And this is where we learn to do our work as Jesus would do our work if he were in our place. Now, in understanding how this works, we need to underscore Jesus among us in his office as resurrected and exalted Lord, free from all the localizations of time and space, geography and history, gender and race, nationality and vocation. For he is in our place. He continually moves among us as our ever-present Teacher. He is, you see, the Lord of all vocations, and he really can teach us how to fulfill our calling. If you are a dentist, Jesus can teach you to do dentistry as he would do it if he were you. The same is true if you are a court stenographer, a computer programmer, a research scientist, a janitor, or the CEO of a multinational corporation. It is just as true if the thing you do to produce good in the world is raise a family or paint pictures or create stained-glass windows or peel potatoes. Whoever, whatever, wherever—he will teach you. Learn from him.

The third place—in addition to home and work—that we learn to live sacramentally is in society at large. Here we are to bring the reality of God to bear upon cultural, political, and institutional life. The theologians call this “the cultural mandate,” a teaching that is deeply rooted in the creation narrative, where God gives the human pair stewardship authority to care for and manage the earth (Gen. 1-3). And so we do. We work to lift our culture, not just through the commonsense moral standards of decency and honesty, but through art and literature and drama, justice and beauty and shalom. We nurture’ “the good, the true, the beautiful” throughout society—through the person-centered caring of the schools we run, through the beauty of the parks we build, through the entrepreneurial empowerment we offer the poor, through the imaginative and redeeming literature we write, through the ecological sensitivity we bring to land use and development, and so much more.

Family, work, society—these comprise the arena of everyday life. Now, it is of utmost importance that we keep a constant and intimate link between the specifically religious dimension and the arena of everyday life. This connection, incidentally, is seen in many of the “sacramental” passages in our New Testament—passages that carry this double reference to both the religious dimension and everyday life. In the sixth chapter of John, for example, where Jesus gives an extended teaching on “eating the flesh of the Son of Man and drinking his blood,” we immediately see both the reference to Communion and the call to our continual feeding on his life. As Jesus says, “The words that I have spoken to you are spirit and life” (John 6:63b). The same thing can be seen in Jesus’ discourse on “living water” with the woman at the well, where baptism stands in the background of his teaching on the sustaining life that he gives to all who trust in him.”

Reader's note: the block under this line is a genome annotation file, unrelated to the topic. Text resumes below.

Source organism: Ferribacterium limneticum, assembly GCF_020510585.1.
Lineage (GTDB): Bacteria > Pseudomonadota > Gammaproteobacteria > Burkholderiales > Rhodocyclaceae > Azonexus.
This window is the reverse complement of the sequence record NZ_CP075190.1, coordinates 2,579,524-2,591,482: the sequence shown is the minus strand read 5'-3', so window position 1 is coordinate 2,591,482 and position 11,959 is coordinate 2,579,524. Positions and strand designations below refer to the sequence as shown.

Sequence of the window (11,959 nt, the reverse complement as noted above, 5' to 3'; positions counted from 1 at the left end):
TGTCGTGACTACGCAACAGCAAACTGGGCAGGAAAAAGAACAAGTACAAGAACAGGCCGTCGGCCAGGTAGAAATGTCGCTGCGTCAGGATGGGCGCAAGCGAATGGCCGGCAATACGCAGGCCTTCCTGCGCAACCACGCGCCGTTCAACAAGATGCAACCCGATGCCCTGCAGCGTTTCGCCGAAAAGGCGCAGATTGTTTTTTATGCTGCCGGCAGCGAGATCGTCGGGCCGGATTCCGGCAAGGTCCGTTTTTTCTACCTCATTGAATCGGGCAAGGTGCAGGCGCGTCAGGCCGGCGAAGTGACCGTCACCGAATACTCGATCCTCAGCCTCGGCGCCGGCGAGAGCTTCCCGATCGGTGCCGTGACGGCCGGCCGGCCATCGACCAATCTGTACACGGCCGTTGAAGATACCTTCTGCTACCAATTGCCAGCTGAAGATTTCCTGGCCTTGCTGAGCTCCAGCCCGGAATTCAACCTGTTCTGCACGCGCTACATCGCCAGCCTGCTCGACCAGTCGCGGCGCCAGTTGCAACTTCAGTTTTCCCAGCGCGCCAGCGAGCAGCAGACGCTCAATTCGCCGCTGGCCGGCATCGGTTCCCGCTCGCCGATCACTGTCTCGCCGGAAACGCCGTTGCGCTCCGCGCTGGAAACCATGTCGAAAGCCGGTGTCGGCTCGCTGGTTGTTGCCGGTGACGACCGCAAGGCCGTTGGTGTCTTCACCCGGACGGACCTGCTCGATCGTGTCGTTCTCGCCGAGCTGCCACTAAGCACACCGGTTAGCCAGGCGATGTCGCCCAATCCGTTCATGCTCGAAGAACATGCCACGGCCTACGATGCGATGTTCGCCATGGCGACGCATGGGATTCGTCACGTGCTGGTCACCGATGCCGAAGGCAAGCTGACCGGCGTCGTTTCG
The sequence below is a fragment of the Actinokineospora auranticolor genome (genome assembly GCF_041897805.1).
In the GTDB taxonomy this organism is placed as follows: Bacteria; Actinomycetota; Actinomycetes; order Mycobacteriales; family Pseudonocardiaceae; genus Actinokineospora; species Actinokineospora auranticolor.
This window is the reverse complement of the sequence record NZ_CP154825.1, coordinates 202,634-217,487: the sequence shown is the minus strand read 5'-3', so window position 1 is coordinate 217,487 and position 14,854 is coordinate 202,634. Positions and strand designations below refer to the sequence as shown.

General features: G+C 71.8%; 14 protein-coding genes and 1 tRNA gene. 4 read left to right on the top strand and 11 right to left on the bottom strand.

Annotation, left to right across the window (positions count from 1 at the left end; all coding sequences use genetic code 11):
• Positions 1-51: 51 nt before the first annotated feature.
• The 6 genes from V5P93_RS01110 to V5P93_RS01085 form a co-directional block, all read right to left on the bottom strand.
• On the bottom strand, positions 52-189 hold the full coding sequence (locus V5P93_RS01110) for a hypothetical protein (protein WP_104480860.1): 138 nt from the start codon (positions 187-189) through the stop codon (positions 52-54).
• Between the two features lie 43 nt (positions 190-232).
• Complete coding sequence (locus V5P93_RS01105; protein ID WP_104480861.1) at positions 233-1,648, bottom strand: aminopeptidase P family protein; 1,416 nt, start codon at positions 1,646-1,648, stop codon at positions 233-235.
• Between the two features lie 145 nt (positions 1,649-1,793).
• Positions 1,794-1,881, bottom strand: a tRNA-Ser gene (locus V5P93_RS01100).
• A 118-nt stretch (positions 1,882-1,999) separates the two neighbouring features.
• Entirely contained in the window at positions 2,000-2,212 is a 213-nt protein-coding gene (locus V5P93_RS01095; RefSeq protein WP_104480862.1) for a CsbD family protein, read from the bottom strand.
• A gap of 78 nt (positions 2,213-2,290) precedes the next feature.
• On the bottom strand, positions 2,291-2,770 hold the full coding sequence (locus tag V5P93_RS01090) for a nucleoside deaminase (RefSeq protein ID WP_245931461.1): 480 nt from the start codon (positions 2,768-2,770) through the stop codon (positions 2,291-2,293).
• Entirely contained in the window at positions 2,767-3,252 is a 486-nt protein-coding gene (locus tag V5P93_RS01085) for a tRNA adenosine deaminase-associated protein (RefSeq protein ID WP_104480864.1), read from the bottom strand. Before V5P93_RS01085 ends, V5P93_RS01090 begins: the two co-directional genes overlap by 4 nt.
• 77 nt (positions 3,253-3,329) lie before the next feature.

Martin Luther profoundly linked the religious sphere with common life when, in writing about baptism, he said, “For as long as we live we are continually doing that which baptism signifies, that is, we die and rise again…. That which baptism signifies should swallow up your whole life, body and soul, and give it forth again at the last day, clad in the robe of glory and immortality. We are therefore never without the sign of baptism nor without the thing it signifies.” This bridge is also seen in the Reformation principle of “the priesthood of all believers.” To be sure, this principle teaches us that “the plow boy and the milk maid” can do priestly work. But even more profoundly it teaches us that the plow boy in his plowing and the milk maid in her milking are in fact doing priestly work.

Have I given enough substance for you to grasp the concept of the Incarnational Tradition? I could say more, but my guess is that you have the sanctified imagination to take the central insight of this sacramental way of living and contextualize it into the many situations you face day in and day out.

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Excerpt taken from Streams of Living Water by Richard J. Foster (pp. 263-266). Published by HarperOne (1998) and used here with permission.